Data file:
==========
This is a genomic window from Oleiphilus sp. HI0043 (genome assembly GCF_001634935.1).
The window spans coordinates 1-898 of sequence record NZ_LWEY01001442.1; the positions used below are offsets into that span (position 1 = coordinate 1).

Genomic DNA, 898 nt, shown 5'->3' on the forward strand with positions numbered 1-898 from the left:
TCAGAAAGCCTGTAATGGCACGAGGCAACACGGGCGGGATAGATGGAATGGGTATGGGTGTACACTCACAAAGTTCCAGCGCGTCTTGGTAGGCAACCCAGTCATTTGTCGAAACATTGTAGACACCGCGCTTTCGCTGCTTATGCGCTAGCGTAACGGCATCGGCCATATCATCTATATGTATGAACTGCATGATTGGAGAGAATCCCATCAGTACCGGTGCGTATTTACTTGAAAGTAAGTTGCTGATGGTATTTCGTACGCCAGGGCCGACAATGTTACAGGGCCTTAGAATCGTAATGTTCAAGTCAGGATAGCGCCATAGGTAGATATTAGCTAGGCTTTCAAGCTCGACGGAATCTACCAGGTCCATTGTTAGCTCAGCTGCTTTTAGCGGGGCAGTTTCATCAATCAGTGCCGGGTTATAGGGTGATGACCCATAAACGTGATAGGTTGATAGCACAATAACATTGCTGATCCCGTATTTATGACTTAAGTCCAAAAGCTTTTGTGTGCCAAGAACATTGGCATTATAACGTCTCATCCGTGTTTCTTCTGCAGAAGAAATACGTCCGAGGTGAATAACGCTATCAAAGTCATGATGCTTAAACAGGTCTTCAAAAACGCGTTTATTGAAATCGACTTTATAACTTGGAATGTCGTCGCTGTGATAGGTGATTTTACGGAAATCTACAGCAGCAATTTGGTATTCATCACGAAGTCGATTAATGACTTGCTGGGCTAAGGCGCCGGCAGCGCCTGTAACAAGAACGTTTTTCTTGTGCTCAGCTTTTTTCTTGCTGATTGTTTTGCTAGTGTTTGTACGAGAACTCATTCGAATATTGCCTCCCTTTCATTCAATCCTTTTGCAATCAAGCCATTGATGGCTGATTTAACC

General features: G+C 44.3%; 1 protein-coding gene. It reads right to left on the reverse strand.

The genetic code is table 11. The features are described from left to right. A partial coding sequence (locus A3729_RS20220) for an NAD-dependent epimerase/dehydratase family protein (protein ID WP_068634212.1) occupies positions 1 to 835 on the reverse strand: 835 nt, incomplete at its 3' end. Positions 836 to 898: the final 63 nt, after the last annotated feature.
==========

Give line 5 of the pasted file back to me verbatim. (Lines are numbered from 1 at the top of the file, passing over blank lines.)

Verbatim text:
General features: G+C 44.3%; 1 protein-coding gene. It reads right to left on the reverse strand.